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01.12.2018 | Original investigation | Ausgabe 1/2018 Open Access

Cardiovascular Diabetology 1/2018

Childhood retinol-binding protein 4 (RBP4) levels predicting the 10-year risk of insulin resistance and metabolic syndrome: the BCAMS study

Cardiovascular Diabetology > Ausgabe 1/2018
Ge Li, Issy C. Esangbedo, Lu Xu, Junling Fu, Lujiao Li, Dan Feng, Lanwen Han, Xinhua Xiao, Mingyao Li, Jie Mi, Ming Li, Shan Gao, Steven M. Willi
Wichtige Hinweise

Electronic supplementary material

The online version of this article (https://​doi.​org/​10.​1186/​s12933-018-0707-y) contains supplementary material, which is available to authorized users.
Ming Li and Shan Gao contributed equally to this work



Elevated retinol-binding protein 4 (RBP4) levels may contribute to the development of metabolic abnormalities, but prospective studies evaluating the association between childhood RBP4 levels and metabolic syndrome (MS) in adulthood are lacking. We investigated whether RBP4 levels during childhood predict cardiometabolic risk at 10-year follow-up.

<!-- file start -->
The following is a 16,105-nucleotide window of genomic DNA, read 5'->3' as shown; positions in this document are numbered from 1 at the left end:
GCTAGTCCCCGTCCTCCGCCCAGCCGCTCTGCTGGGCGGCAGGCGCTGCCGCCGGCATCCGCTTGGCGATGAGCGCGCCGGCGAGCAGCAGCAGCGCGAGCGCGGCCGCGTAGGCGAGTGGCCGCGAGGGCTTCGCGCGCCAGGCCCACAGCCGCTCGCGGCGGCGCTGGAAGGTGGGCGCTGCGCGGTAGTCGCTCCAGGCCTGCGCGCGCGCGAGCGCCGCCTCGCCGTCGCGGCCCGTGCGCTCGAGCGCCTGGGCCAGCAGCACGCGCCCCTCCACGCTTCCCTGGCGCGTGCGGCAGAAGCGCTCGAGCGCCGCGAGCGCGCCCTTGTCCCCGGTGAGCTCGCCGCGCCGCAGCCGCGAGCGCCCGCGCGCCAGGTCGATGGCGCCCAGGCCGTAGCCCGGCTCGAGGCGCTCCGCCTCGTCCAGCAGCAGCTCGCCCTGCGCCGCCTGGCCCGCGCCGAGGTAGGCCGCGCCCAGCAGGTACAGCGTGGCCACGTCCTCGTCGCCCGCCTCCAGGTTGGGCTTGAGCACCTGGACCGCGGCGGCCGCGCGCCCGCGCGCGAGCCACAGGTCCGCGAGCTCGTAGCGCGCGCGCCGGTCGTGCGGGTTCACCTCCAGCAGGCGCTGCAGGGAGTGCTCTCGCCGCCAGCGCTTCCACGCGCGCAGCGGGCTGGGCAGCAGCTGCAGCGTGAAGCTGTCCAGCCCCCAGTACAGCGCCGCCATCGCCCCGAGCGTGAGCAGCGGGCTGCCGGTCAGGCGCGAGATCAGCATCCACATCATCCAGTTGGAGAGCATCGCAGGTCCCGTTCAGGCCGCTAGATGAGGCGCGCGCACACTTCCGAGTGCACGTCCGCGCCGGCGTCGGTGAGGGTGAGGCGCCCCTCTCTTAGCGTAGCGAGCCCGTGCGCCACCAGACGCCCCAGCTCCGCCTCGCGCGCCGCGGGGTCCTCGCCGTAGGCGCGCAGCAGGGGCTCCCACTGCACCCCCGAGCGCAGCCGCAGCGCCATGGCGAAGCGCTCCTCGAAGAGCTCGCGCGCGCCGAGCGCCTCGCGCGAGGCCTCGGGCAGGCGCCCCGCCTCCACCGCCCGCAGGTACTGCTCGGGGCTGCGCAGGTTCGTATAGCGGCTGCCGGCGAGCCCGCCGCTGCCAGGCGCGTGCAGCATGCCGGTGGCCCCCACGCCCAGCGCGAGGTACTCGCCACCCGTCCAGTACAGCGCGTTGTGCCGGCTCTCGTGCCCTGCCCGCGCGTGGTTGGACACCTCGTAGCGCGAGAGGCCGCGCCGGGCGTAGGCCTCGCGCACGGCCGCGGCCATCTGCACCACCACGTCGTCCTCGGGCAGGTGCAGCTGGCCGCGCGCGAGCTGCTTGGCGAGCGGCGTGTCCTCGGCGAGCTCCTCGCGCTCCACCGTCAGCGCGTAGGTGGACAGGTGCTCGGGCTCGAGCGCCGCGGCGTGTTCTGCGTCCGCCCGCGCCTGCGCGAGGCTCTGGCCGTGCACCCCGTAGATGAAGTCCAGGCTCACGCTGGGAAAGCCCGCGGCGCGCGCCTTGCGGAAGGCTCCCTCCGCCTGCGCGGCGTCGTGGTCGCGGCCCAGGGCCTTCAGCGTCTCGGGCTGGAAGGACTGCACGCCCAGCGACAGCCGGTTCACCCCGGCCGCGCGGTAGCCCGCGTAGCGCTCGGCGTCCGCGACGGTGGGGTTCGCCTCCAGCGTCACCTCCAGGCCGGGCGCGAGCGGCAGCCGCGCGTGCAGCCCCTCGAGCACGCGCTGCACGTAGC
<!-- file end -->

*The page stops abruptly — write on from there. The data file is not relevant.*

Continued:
The relationships between RBP4 levels, the established adipokines (leptin and adiponectin) and the components of MS were examined in 3445 school-aged children recruited in 2004 for the Beijing Child and Adolescent Metabolic Syndrome study. In 2015, 352 of these individuals completed an in-depth follow-up examination.


Participants with higher childhood RBP4 levels had adverse cardiometabolic profiles at follow-up. Those with incident or persistent MS had higher baseline RBP4 levels than those who never exhibited the elements of MS. Moreover, baseline RBP4 predicted hyperglycemia (OR per SD increase = 1.48, P = 0.009), elevated triglyceride (OR = 1.54, P < 0.001), elevated blood pressures (OR = 1.46, P = 0.015), MS (OR = 1.68, P = 0.002) and insulin resistance (OR = 1.44, P = 0.015) in the 10-year follow-up phase, independent of baseline BMI. Significant improvements were seen for the net reclassification improvement and integrated discrimination index after adding childhood RBP4 levels into the risk models using conventional cardiometabolic risk factors in predicting MS at follow-up (P < 0.05). Leptin and adiponectin demonstrated the expected associations with metabolic disorders.


Childhood RBP4 serves as a risk factor for subsequent development of MS and its components, independent of pediatric obesity. Incorporating childhood RBP4 into conventional cardiometabolic risk assessment models significantly improves the prediction of MS.
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